Lake Gairdner National Park

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Lake Gairdner National Park
South Australia
IUCN category VI (protected area with sustainable use of natural resources)
Lake Gairdner National Park is located in South Australia
Lake Gairdner National Park
Lake Gairdner National Park
Nearest town or city Woomera
Coordinates 31°41′50″S 135°51′13″E / 31.69722°S 135.85361°E / -31.69722; 135.85361Coordinates: 31°41′50″S 135°51′13″E / 31.69722°S 135.85361°E / -31.69722; 135.85361
Established 19 December 1991 (1991-12-19)[1]
Area 5,531.77 km2 (2,135.8 sq mi)[1]
Managing authorities Department of Environment, Water and Natural Resources
Website Lake Gairdner National Park
See also Protected areas of South Australia

Lake Gairdner National Park is a protected area associated with Lake Gairdner in South Australia (Australia), 436 km northwest of Adelaide. It is located just south of the Trans-Australian Railway, Stuart Highway, and the Woomera Prohibited area.

There is very limited public access to this park which is surrounded by pastoral leases. The easiest public access is from the main road running from Yardea to Kingoonya, at The Brothers Well, a concrete catchment at the side of the road at the Southern end of Moonarie station (though the road signs would have you believe that you were on Yardea Station). The road is dirt, but quite good enough for two-wheel drive vehicles unless it is wet, when it is likely that it will be closed by the Highways Dept..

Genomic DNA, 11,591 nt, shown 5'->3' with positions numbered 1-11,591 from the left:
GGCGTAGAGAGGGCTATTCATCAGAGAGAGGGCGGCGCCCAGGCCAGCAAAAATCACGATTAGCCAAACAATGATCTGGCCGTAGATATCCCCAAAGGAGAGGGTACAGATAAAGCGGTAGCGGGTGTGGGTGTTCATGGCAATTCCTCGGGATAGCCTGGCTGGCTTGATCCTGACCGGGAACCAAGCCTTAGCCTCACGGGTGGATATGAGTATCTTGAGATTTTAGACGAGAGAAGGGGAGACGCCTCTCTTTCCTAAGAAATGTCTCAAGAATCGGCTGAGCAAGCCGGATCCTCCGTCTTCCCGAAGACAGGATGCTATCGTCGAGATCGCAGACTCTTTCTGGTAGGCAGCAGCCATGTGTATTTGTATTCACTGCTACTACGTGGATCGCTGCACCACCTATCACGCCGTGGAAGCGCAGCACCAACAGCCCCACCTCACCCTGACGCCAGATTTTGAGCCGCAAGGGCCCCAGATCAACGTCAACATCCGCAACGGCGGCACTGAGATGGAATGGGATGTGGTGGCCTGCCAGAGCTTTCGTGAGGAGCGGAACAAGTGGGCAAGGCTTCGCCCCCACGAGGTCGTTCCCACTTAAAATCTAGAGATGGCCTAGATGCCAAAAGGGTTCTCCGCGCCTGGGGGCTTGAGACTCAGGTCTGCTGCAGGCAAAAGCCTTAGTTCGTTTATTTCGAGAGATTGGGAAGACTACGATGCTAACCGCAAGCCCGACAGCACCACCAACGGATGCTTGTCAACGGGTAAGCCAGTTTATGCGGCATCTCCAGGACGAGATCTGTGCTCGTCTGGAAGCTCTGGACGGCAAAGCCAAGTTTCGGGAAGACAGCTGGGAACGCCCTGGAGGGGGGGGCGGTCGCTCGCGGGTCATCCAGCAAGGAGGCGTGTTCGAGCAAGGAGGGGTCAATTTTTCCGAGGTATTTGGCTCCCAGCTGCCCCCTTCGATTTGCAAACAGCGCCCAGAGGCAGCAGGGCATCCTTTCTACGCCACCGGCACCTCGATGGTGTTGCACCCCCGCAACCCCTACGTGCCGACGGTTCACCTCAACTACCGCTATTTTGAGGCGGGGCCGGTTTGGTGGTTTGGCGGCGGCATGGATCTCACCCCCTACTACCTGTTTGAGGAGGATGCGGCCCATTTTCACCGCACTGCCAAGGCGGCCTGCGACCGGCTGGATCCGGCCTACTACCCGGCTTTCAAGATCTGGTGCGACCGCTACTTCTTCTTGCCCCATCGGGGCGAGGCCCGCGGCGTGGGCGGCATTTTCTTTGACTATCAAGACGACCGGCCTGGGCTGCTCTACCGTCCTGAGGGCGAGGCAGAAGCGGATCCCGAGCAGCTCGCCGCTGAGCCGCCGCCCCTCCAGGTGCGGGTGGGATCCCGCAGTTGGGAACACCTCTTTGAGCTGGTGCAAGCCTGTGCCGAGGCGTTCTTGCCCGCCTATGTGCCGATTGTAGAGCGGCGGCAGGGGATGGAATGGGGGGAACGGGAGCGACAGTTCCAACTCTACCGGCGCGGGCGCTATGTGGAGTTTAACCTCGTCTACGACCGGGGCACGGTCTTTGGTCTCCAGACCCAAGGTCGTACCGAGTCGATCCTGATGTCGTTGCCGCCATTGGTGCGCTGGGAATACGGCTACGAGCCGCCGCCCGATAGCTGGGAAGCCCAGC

Ordinarily, the country is totally arid, and devoid of free water, surface or underground. In the summer it can be extremely hot: in the springtime, though, this country has great attraction for birdwatchers and botanists.

This region is the home country of the Kokatha people, and traces of their occupation may still be found: sacred sites are still visited for ceremonies.

The national park contains the historic Glenloth Gold Battery Site, located at its western end on the shore of Lake Harris, which is listed on the South Australian Heritage Register as a designated place of archaeological significance.[2][3]

See also[edit]

References[edit]

  1. ^ a b "CAPAD 2012 South Australia Summary (see 'DETAIL' tab)". CAPAD 2012. Australian Government - Department of the Environment. 6 February 2014. Retrieved 6 February 2014. 
  2. ^ "Glenloth Gold Battery Site (designated place of archaeological significance)". South Australian Heritage Register. Department of Environment, Water and Natural Resources. Retrieved 12 February 2016. 
  3. ^ "Twentieth Century Heritage Survey, Stage Two (1928-1945)" (PDF). Retrieved 13 February 2016. 

External links[edit]